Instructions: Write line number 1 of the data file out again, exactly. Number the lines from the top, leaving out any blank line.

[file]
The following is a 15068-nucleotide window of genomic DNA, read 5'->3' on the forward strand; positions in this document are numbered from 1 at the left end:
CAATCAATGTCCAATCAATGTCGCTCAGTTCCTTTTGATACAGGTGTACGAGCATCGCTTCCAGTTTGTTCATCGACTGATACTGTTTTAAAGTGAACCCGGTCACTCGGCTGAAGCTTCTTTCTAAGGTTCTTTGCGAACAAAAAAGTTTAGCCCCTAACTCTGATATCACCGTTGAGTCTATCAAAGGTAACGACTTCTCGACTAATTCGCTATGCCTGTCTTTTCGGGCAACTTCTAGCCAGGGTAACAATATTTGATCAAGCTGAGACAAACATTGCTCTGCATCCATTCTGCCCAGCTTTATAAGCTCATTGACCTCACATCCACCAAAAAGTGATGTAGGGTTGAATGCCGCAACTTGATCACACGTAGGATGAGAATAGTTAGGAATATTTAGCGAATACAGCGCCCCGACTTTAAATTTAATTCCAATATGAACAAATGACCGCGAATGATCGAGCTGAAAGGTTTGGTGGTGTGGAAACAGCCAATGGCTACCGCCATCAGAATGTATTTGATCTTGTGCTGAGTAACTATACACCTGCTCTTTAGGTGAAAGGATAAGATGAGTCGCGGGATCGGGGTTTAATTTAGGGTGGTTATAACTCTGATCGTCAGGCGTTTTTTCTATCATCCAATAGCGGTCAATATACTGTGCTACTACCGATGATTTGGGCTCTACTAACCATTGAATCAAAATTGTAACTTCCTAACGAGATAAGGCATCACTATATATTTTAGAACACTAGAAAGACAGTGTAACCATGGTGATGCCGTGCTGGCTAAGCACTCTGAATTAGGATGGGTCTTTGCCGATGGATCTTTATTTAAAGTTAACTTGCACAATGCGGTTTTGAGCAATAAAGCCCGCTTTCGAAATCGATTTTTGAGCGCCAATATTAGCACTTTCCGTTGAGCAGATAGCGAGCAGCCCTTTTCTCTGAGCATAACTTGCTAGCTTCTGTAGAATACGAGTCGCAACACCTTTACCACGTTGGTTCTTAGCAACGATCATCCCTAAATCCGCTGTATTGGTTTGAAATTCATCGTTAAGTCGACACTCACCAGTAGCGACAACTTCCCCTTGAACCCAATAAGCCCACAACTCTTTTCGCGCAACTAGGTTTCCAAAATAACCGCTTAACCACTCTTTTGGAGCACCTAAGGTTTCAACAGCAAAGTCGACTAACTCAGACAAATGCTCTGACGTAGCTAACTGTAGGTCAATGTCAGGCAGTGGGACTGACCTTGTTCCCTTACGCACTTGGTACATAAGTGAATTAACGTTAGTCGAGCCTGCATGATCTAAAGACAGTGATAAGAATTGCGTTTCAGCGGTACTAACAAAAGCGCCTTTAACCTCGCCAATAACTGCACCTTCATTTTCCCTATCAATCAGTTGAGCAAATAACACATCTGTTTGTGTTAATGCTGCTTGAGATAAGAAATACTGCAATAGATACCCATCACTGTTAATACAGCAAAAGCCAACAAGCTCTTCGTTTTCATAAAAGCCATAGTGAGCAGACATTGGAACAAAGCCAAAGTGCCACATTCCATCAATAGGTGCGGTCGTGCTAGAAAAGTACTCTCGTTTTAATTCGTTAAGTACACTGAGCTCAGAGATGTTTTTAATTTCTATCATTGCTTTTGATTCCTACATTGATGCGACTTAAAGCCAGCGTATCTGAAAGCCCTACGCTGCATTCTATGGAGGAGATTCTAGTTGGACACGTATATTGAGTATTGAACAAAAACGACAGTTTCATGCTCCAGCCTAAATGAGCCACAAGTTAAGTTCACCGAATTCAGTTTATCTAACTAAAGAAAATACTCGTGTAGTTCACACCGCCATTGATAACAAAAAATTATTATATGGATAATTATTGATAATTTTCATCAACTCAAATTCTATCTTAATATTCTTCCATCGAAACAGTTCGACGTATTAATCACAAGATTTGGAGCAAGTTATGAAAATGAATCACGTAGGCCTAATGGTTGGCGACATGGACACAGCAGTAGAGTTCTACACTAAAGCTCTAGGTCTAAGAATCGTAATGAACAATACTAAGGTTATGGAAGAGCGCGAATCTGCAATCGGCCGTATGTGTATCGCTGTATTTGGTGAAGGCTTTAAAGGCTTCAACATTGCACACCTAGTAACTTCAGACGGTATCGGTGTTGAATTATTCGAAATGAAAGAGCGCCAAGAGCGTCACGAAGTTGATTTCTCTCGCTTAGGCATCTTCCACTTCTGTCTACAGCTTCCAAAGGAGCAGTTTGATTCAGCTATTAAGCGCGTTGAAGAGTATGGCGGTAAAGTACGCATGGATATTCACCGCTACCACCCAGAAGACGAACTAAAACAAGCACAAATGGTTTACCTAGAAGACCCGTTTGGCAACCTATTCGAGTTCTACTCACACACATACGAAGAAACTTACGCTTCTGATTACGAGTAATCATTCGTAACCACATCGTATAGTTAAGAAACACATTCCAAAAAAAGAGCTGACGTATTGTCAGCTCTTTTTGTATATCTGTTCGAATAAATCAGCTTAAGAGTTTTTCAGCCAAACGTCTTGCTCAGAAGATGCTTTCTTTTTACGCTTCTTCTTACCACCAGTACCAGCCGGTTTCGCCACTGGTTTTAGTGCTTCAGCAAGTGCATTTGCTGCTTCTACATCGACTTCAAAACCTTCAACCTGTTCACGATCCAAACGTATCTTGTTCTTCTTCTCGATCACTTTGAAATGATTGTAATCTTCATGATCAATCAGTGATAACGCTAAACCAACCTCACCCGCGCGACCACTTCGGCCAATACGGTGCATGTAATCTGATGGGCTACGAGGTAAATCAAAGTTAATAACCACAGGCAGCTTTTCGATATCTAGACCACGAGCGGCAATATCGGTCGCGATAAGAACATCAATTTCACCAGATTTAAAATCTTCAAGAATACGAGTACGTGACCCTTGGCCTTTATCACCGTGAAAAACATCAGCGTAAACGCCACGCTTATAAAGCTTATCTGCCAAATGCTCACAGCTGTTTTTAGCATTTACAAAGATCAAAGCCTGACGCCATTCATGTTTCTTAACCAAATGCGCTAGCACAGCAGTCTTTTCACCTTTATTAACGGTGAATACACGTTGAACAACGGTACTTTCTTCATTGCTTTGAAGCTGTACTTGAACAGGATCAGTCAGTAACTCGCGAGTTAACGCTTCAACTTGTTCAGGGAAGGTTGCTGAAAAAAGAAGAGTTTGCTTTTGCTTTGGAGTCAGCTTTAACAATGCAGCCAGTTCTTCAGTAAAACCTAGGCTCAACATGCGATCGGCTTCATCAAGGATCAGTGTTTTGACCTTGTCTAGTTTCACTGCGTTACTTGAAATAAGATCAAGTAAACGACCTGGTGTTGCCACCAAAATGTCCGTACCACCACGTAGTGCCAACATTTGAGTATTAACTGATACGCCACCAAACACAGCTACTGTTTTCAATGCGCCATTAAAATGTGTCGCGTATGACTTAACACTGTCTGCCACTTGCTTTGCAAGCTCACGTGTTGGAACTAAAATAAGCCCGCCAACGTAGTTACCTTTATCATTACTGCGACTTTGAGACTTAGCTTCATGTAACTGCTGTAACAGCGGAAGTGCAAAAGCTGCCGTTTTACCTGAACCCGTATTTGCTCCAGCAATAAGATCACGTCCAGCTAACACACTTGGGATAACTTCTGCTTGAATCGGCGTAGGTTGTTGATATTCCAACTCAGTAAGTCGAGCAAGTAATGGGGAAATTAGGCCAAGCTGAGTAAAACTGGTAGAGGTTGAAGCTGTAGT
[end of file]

The following is a 15068-nucleotide window of genomic DNA, read 5'->3' on the forward strand; positions in this document are numbered from 1 at the left end: